Holly receives one last message before her brother’s body is found torn apart in his girlfriend’s home: “Get it out of me.” While the death is ruled a horrific suicide, Holly believes something more sinister is at play, and begins stalking her brother’s girlfriend: a beautiful, sophisticated woman named Maura. As Holly digs deeper into the world of Savannah high society, she finds herself lured into a confusing, guilt-inducing attraction to Maura. 

Boys Weekend by Mattie Lubchansky 

Arguably no genre pairs better with horror than comedy. Boys Weekend, a graphic novel by Mattie Lubchansky, follows artist assistant Sammie, who despite recently coming out as trans, is invited to be ‘best man’ at their old friend Adam’s wedding. What follows is a bachelor party from hell, set in what is essentially a floating Las Vegas and featuring—you guessed it—a murder cult. 

Eyes Guts Throat Bones by Moïra Fowley

In Moïra Fowley’s short story collection Eyes Guts Throat Bones, horror is beautiful, horror is funny, horror is romantic, and horror is, of course, haunting. An immersive, gothic read about queer lives at the end of the world.

Camp Damascus by Chuck Tingle 

Chuck Tingle—if anything, you probably know him for his viral gay erotica, but in Camp Damascus, he captures the twisted horrors that take place at a gay conversion camp in Neverton, Montana. At the center of this story is Rose Darling, a God-fearing young woman who happily attends her town’s cult-like mega-church. It is uncertain how someone such as Rose has any involvement with a place like Camp Damascus—until she starts vomiting flies and seeing a strange woman in the woods. 

She Is a Haunting by Trang Thanh Tran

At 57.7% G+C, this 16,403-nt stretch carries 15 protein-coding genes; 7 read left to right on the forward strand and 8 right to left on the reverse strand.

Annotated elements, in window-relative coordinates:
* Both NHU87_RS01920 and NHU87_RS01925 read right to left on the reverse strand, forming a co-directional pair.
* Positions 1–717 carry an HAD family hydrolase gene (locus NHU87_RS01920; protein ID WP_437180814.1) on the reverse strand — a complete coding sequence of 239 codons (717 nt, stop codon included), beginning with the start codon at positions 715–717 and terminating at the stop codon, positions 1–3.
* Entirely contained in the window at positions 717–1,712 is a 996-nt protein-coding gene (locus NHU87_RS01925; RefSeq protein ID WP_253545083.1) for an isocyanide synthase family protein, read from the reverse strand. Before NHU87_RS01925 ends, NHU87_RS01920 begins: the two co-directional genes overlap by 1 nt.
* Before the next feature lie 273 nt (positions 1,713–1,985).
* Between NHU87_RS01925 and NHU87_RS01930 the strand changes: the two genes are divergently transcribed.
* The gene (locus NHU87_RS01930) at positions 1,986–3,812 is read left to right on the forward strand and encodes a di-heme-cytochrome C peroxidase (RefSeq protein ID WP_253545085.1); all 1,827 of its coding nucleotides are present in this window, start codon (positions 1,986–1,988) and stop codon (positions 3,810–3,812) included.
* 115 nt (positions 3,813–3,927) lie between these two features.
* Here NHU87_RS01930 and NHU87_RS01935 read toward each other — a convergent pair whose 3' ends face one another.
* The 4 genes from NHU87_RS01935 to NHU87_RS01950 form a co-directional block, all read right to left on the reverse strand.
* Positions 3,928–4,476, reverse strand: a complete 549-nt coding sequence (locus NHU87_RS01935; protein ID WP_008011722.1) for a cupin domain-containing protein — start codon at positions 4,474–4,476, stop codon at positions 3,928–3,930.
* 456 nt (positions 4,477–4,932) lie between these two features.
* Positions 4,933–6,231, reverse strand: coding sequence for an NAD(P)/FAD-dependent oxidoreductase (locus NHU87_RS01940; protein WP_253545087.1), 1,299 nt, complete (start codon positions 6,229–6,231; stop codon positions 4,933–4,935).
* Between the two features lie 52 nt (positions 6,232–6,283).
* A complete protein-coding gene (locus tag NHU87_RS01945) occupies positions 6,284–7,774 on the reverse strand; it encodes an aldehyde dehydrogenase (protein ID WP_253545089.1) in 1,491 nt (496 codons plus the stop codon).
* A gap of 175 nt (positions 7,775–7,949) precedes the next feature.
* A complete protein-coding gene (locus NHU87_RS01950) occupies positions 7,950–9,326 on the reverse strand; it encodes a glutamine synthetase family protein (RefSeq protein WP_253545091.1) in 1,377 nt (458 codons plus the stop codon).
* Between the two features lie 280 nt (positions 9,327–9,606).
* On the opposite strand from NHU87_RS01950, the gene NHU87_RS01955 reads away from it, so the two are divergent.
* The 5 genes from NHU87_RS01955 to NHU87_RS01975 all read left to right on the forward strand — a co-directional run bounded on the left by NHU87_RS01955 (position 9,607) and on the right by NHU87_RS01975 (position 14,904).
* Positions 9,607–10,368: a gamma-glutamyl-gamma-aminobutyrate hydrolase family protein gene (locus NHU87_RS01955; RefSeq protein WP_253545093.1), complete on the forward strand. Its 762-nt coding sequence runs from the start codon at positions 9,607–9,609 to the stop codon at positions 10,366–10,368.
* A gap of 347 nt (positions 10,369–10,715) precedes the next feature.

She Is a Haunting follows one of my favorite horror storylines: that of the broken family. The book begins when Jade Nguyen arrives in Vietnam to visit her estranged father, who promises he will pay for her dream school if she stays five weeks with him while he restores a 1920s French colonial for a bed-n-breakfast. Jade doesn’t mind helping out, nor pretending to be straight for a couple of weeks, but then she begins finding bugs in strange places and hearing noises in the walls at night. It soon becomes clear the house intends to destroy its inhabitants, and as the only one who can see the horrors, Jade must save her family. Warning: there are a lot of bugs in this. Hopefully you’re into that kind of thing.

Chlorine by Jade Song

Bildungsroman meets body horror in Jade Song’s debut Chlorine. The novel follows high school student Ren Yu, whose whole life revolves around swimming. Nothing comes close to the “isolated grandeur” she feels when she first plunges into the pool. It is her parents’ wish for her to get scouted, earn a scholarship, and eventually attend a good college—but Ren Yu wants more than to be a good swimmer. She longs for the touch of water. Needs it. It’s a desire that transcends human boundaries. When the pressures of everyday life become too much, Ren takes inspiration from the mermaid folklore she used to read as a child.